Beginning Sept. 1, people 18 and under will ride King County buses, water taxis and streetcars for free.
On Thursday, the Metropolitan King County Council approved 9-0 a plan introduced earlier this year by Executive Dow Constantine. The yea vote kicks off a scramble to get as many ORCA cards into the hands of young people as possible.
“As we all know, it goes beyond the instant relief of having to not pay the fare and the increased convenience, but it helps build lifetime transit users,” said Councilmember Rod Dembowksi.
The new policy comes as the result of a nearly $17 billion transportation funding package passed by state lawmakers in Washington’s 2022 legislative session, with almost exclusively Democratic votes. While much of the measure will be rolled out over the next 16 years, elected officials wanted a component with an immediate impact. Enter free transit for youths.
The state transportation package includes $3 billion for transit, about half of which will only flow to local transit agencies through grants if they adopt policies to make rides free for youths. This includes local buses, as well as Amtrak trains and Washington State Ferries.
So far, every local transit agency in the state has indicated it will adopt free fares for youths in order to become eligible for state funding. Transit is already free for youths in Everett. Community Transit, Kitsap Transit, Pierce Transit and Sound Transit will similarly go fare-free for youths by the beginning of the school year.
King County is eligible for an estimated $31.7 million in new transit funding as a part of the state transportation package, which could go toward expanding bus service or improving facilities. The cost of making transit free for everyone under 19 is estimated to be around $10 million.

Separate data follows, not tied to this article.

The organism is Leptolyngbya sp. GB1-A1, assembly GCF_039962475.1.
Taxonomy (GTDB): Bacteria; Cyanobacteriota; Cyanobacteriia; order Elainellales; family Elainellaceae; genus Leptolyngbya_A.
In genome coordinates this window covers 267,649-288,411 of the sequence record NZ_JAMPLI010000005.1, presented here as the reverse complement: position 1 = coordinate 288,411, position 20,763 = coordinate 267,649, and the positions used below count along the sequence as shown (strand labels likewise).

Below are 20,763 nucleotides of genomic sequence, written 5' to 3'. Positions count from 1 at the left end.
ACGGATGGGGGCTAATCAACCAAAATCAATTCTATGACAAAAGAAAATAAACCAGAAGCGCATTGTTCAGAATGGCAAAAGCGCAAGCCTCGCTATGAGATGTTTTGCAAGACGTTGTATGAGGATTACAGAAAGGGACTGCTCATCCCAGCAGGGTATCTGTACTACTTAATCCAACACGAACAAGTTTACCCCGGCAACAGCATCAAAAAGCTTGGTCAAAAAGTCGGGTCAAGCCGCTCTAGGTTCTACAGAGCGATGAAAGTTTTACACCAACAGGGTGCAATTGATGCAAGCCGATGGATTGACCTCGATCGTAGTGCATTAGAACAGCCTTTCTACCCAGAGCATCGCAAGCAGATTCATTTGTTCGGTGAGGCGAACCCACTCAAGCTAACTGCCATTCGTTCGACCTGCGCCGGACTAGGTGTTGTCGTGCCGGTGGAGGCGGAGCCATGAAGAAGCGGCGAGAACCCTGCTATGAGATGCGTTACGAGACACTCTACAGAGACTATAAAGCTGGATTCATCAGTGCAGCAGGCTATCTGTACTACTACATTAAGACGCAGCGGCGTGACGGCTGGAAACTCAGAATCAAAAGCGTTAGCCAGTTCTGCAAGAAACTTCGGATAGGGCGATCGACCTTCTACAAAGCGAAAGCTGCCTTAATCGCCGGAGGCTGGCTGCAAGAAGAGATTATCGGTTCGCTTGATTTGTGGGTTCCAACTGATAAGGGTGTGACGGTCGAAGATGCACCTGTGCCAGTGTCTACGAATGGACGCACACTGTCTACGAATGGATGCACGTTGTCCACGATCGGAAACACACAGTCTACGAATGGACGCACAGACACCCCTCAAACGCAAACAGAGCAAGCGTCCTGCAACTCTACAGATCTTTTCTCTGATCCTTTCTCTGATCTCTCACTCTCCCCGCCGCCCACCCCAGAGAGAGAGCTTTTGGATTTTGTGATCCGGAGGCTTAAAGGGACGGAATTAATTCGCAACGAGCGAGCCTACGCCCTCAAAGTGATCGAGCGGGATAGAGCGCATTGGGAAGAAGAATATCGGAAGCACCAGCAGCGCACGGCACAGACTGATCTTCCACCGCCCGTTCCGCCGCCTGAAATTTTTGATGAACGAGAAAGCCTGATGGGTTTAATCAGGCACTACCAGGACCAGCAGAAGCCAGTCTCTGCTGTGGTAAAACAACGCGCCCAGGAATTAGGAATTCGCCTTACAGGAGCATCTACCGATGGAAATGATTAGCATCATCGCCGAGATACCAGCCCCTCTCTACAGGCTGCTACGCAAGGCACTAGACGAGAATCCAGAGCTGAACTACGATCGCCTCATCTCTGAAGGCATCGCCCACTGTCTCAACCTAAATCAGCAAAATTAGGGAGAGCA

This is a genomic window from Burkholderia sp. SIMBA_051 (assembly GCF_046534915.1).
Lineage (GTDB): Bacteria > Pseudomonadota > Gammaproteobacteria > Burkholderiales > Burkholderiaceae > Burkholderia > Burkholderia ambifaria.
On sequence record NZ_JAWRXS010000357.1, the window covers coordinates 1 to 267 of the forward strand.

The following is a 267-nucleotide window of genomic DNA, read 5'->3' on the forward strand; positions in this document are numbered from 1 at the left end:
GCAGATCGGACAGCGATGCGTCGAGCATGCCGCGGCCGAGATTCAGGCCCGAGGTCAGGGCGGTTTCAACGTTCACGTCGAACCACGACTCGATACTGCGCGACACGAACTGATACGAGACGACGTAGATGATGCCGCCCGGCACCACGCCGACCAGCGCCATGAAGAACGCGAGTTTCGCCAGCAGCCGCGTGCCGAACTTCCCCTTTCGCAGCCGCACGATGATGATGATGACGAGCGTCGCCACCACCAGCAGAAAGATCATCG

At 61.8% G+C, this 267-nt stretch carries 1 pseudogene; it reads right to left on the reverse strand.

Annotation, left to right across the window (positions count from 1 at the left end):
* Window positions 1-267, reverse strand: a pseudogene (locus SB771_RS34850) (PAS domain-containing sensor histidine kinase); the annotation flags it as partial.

“We’ve had great debates about fare evasion for youth,” said Councilmember Dave Upthegrove. “All those debates and all that hassle goes away because young people can now ride transit whenever they need to beginning this fall at no cost.”
The state’s deadline for adopting free youth fares is Oct. 1, but Constantine said he wanted the policy to start near the beginning of the school year. The major logistical hurdle is how to supply every person under 19 with an ORCA card so they can tap on and off local transit. Metro has an existing relationship with Seattle Public Schools, but must expand those efforts to young people not in Seattle.
General manger of King County Metro, Terry White, said the agency will launch a “wave of advertising” to get more cards into the hands of the roughly 300,000 newly eligible young people. In the meantime, youths can use identification from their school while boarding. If a young person lacks an ID, they will still be allowed to ride for free.
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